Retired UFC fighter Brendan Schaub is telling his harrowing first-person account of the wrong-way crash that killed a young mother in Los Angeles last week.
Schaub, 38, and his wife were driving on the 101 in Los Angeles Thursday on their way to date night when they saw a gruesome car crash on the side of the freeway, he shared on his podcast, The Fighter and the Kid, on Wednesday.
The crash involved an SUV and an 18-wheeler, which was blocking two lanes of traffic.
He would have kept on driving, Schaub told co-host Bryan Callen, had he not seen a young boy on the top of the SUV waving his arms for help.
"There's a car, just mangled," the athlete recalled. "There's like a 6- or 7-year-old on the top of the car like this" — here, Schaub waved his arms over his head to demonstrate — "yelling for help."
"And then he's pointing down, I look down, and there's two other kids in the car," Schaub said.
Slaven Vlasic/Getty Brendan Schaub
Schaub described a chaotic scene, with debris everywhere and gas leaking from the 18-wheeler, flooding the area. After he pulled over and was running back towards the accident, Schaub noticed a man walking on the freeway and witnessed him getting hit by an oncoming vehicle.
"I'm like, what in the f— is going on, man?" Schaub said. "I'm just thinking about the kids."
Through tears, Schaub recounted the next several moments.
"There's a bigger kid and he keeps going, 'I don't wanna die, I don't wanna die,' and I go, 'you're not going to die, buddy, you're not going to die,' " Schaub said.
He and another man on the scene, who he said may have been the truck driver, couldn't get the car's door open because it was so damaged from the crash, so they removed shattered glass from a broken window and pulled the kids through.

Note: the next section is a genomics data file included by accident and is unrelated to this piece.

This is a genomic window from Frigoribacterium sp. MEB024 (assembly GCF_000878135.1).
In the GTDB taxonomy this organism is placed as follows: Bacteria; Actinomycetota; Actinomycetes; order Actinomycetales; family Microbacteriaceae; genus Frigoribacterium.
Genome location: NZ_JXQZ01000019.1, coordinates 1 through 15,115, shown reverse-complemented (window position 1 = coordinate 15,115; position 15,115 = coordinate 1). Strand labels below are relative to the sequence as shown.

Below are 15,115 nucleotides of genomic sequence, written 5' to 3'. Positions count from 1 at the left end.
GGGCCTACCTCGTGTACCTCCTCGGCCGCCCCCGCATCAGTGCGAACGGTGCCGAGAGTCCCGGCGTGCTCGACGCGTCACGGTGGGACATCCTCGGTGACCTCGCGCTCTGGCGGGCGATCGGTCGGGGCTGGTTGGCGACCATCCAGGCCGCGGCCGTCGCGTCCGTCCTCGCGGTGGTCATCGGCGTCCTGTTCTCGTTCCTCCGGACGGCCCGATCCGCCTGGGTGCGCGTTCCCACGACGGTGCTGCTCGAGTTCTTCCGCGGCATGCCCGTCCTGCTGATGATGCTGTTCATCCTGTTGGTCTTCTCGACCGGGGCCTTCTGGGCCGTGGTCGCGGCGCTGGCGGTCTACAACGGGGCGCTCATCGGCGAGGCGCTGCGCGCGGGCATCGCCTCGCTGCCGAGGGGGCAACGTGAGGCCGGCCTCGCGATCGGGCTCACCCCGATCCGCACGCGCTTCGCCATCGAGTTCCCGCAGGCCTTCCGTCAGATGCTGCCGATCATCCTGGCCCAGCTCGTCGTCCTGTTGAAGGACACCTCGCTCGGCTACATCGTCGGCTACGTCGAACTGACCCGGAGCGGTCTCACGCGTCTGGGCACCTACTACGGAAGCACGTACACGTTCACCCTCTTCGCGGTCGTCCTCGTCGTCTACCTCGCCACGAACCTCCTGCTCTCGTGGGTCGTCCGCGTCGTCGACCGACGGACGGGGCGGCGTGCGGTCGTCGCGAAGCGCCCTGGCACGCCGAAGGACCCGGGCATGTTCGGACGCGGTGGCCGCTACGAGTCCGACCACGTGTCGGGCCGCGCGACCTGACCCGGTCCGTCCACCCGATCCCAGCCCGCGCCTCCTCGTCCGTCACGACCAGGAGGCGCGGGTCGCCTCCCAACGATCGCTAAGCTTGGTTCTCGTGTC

As they were trying to make sure everyone was safely out of the SUV, Schaub noticed a woman — later identified by authorities as 26-year-old Aimee Garcia — in the front who "passed away. Brain matter everywhere, blood everywhere."
Facebook Aimee Garcia
Schaub said his goal at that point was to make sure that the kids didn't see their mother in that state — "he was so young, it would have completely f—ed him up," he said of the smallest child.
The older child ,who had been on top of the car, ended up being okay according to Schaub.
Getting choked up, Schaub recalled telling the kid, "'You're so brave, dude. You're such a little badass ... I know you don't know me, but I'm so proud you. ... You're the reason I stopped and I got your brothers.' "
By this time, another bystander had stopped to help, Schaub said. He asked her to take the kids away from the scene of the accident so that they wouldn't see what was going on.
Once it seemed as though the children were safely away from the scene, Schaub went back to his wife — who was waiting in their car — and left because it was dangerous to wait by the side of the road.
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After he gave a statement to California Highway Patrol, Schaub said that authorities told him that the man he had seen get hit was the children's father, later identified by officials as Cesar Iban Torres, 31.
"They said, 'That guy that you saw get hit by the car, that morning woke up and told his kids, 'we're all going to heaven today' .... and decided he was going to kill the whole family and run into an 18-wheeler,' " Schaub recounted, adding that the truck driver later said that even though he tried to avoid the SUV, it purposely hit him straight on.
On Monday, Torres was charged with one count of murder and four counts each of attempted murder and child abuse under circumstances or conditions likely to cause great bodily injury or death, the Los Angeles District Attorney's Office said. He was also charged with one count each of assault with a deadly weapon and resisting arrest.
An investigation into the crash is ongoing by the CHP.
Nearly a week after the ordeal, Schaub — a father himself — is still shaken, and said on The Fighter and the Kid that he can't get the kids out of his head.
"I'll help pay for the funeral," Schaub said, "but I want to help those kids out." The athlete said he's reached out to Garcia's aunt, who set up a GoFundMe campaign to help with funeral expenses, about ways he can help financially and make sure they stay together.
The GoFundMe has now raised more than $50,000 of its $30,000 initial goal.